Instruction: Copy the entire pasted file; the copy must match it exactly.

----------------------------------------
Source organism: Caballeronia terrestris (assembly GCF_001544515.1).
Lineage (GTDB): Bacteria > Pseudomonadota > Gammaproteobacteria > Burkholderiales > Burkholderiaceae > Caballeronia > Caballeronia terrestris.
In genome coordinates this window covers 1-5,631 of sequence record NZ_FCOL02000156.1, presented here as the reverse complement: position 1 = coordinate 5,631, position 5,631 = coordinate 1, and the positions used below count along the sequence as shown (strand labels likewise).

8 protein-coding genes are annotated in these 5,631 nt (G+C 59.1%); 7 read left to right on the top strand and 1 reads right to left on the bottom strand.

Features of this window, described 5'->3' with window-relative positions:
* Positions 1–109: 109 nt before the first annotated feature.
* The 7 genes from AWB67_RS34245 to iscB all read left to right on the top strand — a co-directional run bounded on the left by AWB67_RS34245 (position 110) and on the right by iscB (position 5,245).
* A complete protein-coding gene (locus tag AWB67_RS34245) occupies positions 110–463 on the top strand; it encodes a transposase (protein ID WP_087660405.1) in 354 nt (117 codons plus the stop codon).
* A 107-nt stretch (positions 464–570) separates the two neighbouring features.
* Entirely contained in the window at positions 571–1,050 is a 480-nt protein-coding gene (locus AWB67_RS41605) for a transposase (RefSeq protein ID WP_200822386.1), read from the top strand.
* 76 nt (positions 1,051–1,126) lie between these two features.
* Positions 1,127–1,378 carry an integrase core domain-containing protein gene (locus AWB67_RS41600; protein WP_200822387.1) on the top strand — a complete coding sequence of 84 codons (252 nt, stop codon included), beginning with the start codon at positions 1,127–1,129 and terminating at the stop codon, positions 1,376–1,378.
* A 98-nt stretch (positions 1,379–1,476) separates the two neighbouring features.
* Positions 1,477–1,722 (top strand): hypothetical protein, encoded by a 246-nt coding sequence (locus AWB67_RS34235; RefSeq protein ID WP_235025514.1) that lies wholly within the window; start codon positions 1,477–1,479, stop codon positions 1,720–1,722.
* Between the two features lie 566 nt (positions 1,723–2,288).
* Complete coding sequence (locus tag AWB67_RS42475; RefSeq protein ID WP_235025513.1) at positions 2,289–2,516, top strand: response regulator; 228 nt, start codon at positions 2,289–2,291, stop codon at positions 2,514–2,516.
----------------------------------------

Source organism: Caballeronia terrestris (assembly GCF_001544515.1).
Lineage (GTDB): Bacteria > Pseudomonadota > Gammaproteobacteria > Burkholderiales > Burkholderiaceae > Caballeronia > Caballeronia terrestris.
In genome coordinates this window covers 1-5,631 of sequence record NZ_FCOL02000156.1, presented here as the reverse complement: position 1 = coordinate 5,631, position 5,631 = coordinate 1, and the positions used below count along the sequence as shown (strand labels likewise).

8 protein-coding genes are annotated in these 5,631 nt (G+C 59.1%); 7 read left to right on the top strand and 1 reads right to left on the bottom strand.

Features of this window, described 5'->3' with window-relative positions:
* Positions 1–109: 109 nt before the first annotated feature.
* The 7 genes from AWB67_RS34245 to iscB all read left to right on the top strand — a co-directional run bounded on the left by AWB67_RS34245 (position 110) and on the right by iscB (position 5,245).
* A complete protein-coding gene (locus tag AWB67_RS34245) occupies positions 110–463 on the top strand; it encodes a transposase (protein ID WP_087660405.1) in 354 nt (117 codons plus the stop codon).
* A 107-nt stretch (positions 464–570) separates the two neighbouring features.
* Entirely contained in the window at positions 571–1,050 is a 480-nt protein-coding gene (locus AWB67_RS41605) for a transposase (RefSeq protein ID WP_200822386.1), read from the top strand.
* 76 nt (positions 1,051–1,126) lie between these two features.
* Positions 1,127–1,378 carry an integrase core domain-containing protein gene (locus AWB67_RS41600; protein WP_200822387.1) on the top strand — a complete coding sequence of 84 codons (252 nt, stop codon included), beginning with the start codon at positions 1,127–1,129 and terminating at the stop codon, positions 1,376–1,378.
* A 98-nt stretch (positions 1,379–1,476) separates the two neighbouring features.
* Positions 1,477–1,722 (top strand): hypothetical protein, encoded by a 246-nt coding sequence (locus AWB67_RS34235; RefSeq protein ID WP_235025514.1) that lies wholly within the window; start codon positions 1,477–1,479, stop codon positions 1,720–1,722.
* Between the two features lie 566 nt (positions 1,723–2,288).
* Complete coding sequence (locus tag AWB67_RS42475; RefSeq protein ID WP_235025513.1) at positions 2,289–2,516, top strand: response regulator; 228 nt, start codon at positions 2,289–2,291, stop codon at positions 2,514–2,516.